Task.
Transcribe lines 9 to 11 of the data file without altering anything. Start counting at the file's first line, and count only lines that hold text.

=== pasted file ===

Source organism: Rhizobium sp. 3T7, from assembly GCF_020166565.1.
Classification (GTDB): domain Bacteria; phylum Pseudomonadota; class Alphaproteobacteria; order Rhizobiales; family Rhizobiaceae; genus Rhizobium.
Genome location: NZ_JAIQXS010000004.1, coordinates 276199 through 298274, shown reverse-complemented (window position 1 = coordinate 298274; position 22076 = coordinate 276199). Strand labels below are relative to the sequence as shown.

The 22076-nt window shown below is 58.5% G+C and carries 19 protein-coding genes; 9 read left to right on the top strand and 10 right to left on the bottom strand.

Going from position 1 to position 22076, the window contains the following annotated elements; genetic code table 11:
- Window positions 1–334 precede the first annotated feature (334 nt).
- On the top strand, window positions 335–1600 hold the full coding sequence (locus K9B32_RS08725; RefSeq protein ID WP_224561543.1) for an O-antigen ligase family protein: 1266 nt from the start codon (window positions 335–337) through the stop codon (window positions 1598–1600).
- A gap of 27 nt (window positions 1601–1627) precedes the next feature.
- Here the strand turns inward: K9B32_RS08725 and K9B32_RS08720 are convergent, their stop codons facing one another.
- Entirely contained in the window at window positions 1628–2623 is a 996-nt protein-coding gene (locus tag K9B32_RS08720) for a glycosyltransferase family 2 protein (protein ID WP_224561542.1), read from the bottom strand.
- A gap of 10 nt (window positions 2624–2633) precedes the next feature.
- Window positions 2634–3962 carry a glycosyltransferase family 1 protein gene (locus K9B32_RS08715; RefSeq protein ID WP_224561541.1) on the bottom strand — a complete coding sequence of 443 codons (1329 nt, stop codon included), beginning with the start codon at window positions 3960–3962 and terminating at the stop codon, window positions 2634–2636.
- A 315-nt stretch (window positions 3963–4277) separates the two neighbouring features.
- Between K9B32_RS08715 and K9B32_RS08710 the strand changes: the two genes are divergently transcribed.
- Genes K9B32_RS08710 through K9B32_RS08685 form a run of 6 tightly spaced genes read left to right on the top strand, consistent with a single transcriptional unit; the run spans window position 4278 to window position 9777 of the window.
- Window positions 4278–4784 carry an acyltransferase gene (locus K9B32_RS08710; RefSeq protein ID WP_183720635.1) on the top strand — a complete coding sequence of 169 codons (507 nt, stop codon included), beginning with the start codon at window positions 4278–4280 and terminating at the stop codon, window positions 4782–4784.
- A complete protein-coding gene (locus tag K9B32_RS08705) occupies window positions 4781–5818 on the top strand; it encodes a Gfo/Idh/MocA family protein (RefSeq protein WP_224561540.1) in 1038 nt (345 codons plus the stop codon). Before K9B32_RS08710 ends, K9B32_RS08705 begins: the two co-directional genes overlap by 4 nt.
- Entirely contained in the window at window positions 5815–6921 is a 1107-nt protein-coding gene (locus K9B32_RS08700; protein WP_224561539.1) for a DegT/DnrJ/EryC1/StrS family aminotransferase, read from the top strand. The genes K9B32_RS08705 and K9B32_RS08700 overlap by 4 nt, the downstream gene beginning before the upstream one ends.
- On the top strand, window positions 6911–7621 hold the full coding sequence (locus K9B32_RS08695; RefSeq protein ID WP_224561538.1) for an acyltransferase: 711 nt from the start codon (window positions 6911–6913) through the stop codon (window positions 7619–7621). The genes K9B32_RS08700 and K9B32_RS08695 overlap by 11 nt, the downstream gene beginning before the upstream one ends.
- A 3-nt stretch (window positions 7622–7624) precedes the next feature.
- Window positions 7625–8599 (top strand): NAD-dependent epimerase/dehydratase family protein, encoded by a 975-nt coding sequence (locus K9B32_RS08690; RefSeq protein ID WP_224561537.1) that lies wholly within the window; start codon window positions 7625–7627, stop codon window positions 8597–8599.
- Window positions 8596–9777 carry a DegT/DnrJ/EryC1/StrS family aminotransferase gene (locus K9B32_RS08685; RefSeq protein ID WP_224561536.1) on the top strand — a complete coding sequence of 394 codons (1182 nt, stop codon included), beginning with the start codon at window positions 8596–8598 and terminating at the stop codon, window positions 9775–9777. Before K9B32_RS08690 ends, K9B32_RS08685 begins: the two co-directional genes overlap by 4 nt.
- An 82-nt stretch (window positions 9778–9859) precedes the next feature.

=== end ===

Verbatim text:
- Here the strand turns inward: K9B32_RS08725 and K9B32_RS08720 are convergent, their stop codons facing one another.
- Entirely contained in the window at window positions 1628–2623 is a 996-nt protein-coding gene (locus tag K9B32_RS08720) for a glycosyltransferase family 2 protein (protein ID WP_224561542.1), read from the bottom strand.
- A gap of 10 nt (window positions 2624–2633) precedes the next feature.